Finally, you need to plan to focus. This can be schedules, to-do lists, not-to-do lists, goals, etc. List out what you need to get done first. If you think that you’ll have the time and the discipline, you can even list out what you want to get done after everything required is done. For example: a Forensic Science exam takes precedence over that club meeting.
Part of being an online student is that we have less physical objects to keep up with, but more files and folders. Depending on extra-curriculars, classes, and any other activities in your life, this can get even more extensive. That’s why it’s just as important to have an organized system for virtual schooling as brick-and-mortar schooling. One popular way is to create folders on your computer for each class so that you can store them documents for easy keeping. Separate class information to each class, club information to each club, etc. This makes it a lot easier to find things faster and more efficiently.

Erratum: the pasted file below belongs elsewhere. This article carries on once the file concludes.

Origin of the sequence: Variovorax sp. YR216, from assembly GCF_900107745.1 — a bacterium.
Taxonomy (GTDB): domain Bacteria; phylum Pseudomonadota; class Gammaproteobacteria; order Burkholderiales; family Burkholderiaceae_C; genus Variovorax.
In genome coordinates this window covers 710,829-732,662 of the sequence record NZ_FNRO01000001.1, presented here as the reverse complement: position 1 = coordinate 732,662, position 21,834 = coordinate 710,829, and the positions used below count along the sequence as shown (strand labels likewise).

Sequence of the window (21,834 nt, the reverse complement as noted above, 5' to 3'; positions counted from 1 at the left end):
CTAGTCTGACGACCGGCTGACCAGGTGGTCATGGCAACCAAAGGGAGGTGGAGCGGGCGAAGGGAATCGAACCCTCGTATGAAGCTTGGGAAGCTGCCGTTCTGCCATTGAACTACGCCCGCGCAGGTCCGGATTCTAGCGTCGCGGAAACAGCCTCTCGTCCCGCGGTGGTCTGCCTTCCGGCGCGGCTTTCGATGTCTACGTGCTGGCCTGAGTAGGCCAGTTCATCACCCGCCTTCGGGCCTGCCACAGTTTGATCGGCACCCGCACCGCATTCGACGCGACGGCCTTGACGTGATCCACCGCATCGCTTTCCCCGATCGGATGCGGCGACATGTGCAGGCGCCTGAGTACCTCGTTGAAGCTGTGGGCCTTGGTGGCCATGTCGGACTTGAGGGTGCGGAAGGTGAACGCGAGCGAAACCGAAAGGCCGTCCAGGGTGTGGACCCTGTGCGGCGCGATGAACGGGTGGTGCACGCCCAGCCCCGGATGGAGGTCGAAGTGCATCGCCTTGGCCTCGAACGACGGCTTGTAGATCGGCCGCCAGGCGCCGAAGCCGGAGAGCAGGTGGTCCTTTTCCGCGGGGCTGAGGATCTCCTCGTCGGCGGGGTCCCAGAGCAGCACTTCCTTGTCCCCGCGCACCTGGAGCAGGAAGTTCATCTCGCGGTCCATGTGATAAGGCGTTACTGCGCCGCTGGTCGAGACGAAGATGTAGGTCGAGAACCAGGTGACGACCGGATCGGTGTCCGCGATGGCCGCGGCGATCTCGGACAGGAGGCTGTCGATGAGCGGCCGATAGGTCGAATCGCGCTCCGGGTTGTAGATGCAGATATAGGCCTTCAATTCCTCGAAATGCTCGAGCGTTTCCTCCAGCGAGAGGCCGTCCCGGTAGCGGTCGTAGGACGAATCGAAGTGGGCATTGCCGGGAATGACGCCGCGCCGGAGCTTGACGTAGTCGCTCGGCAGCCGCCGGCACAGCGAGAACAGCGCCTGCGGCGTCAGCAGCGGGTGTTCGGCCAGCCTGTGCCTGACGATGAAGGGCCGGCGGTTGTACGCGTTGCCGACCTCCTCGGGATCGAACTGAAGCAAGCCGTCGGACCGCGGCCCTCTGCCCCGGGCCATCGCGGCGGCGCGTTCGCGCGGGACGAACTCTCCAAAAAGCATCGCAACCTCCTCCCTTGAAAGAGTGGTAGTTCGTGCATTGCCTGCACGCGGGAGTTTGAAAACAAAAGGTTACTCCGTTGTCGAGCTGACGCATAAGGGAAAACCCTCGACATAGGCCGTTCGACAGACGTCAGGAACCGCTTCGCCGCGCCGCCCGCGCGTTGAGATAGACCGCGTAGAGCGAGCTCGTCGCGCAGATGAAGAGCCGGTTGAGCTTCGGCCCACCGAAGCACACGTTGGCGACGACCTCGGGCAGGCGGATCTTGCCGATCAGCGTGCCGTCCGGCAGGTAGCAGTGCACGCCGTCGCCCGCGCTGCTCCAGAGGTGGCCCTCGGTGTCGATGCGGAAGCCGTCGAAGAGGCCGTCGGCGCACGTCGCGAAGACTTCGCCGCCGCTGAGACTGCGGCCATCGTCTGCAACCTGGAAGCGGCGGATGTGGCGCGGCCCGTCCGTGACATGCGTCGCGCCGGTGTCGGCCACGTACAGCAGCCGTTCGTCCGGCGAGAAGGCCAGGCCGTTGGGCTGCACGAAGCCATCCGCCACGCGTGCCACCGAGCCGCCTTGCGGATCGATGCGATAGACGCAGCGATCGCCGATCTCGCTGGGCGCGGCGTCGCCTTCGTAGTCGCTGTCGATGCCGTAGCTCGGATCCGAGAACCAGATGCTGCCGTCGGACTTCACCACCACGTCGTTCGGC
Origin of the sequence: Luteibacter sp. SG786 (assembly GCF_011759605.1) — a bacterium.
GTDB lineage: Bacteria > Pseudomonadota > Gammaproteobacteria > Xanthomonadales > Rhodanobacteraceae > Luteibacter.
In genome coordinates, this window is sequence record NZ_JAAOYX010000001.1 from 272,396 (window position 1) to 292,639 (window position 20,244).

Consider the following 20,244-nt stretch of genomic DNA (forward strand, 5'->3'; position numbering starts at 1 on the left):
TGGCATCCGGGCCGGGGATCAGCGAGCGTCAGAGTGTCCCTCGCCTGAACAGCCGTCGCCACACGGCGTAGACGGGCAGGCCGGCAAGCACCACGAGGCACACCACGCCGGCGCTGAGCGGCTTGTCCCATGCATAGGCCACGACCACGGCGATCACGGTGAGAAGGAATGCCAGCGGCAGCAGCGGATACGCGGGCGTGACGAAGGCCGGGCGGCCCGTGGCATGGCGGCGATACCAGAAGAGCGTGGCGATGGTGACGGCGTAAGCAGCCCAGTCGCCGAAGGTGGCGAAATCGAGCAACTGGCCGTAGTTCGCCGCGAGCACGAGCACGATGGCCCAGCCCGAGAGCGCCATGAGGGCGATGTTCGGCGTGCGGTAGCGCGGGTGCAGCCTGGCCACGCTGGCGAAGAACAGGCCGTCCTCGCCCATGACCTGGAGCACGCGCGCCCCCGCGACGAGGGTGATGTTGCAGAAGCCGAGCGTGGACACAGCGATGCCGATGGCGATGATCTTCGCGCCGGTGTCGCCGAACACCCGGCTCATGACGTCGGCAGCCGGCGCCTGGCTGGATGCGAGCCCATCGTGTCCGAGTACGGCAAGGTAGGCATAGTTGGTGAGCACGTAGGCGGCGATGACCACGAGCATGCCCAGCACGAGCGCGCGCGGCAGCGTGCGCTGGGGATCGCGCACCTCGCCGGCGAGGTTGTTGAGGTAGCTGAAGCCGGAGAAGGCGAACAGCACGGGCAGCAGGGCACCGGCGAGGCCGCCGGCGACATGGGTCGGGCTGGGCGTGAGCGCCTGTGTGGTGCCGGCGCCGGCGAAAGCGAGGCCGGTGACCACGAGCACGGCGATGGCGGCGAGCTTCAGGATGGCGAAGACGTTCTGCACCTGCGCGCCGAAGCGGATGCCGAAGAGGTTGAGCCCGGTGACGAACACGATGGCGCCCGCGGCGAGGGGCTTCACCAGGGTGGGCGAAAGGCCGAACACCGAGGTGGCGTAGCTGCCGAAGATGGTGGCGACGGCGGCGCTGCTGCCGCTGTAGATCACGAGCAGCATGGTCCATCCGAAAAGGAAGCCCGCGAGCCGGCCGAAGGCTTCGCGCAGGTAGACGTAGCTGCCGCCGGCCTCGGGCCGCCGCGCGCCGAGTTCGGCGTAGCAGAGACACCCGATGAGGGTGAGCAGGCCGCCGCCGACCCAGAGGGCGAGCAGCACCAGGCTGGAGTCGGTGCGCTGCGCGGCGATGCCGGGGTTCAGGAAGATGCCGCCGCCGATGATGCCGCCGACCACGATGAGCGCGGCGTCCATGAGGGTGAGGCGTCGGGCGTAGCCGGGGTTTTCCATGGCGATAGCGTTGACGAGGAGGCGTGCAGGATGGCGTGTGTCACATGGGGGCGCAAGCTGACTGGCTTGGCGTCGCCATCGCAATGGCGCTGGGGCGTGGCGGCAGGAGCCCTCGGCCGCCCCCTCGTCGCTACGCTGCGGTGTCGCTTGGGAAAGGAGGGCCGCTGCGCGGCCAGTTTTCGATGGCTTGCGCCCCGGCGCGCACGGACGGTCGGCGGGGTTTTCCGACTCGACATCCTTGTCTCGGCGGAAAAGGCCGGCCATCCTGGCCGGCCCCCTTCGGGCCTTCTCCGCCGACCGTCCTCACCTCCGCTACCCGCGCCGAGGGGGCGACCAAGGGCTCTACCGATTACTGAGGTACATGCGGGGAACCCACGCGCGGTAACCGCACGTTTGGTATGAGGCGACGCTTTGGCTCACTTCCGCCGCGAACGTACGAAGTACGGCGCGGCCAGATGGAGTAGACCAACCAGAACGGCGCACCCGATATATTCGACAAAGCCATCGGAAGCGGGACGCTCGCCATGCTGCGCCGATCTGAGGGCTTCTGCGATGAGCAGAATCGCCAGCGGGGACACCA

As you probably noticed, GCA’s deadlines are much more relaxed about deadlines than some brick-and-mortar schools. However, that doesn’t change the fact that you need to work on meeting them in a timely and efficient fashion. Take care to note when deadlines are and for what. Mark it on a calendar or an app on your phone. Make plans to work on the project for several days before the deadline. It’s best to be early with an assignment than late.
Focus on your individual needs and requirements for school. The stuff that works for you may not work for me and vice versa. Don’t subscribe to some study belief just because it’s popular or works for other people. As long as it works for you, then it’s right. Take care and nail this school year!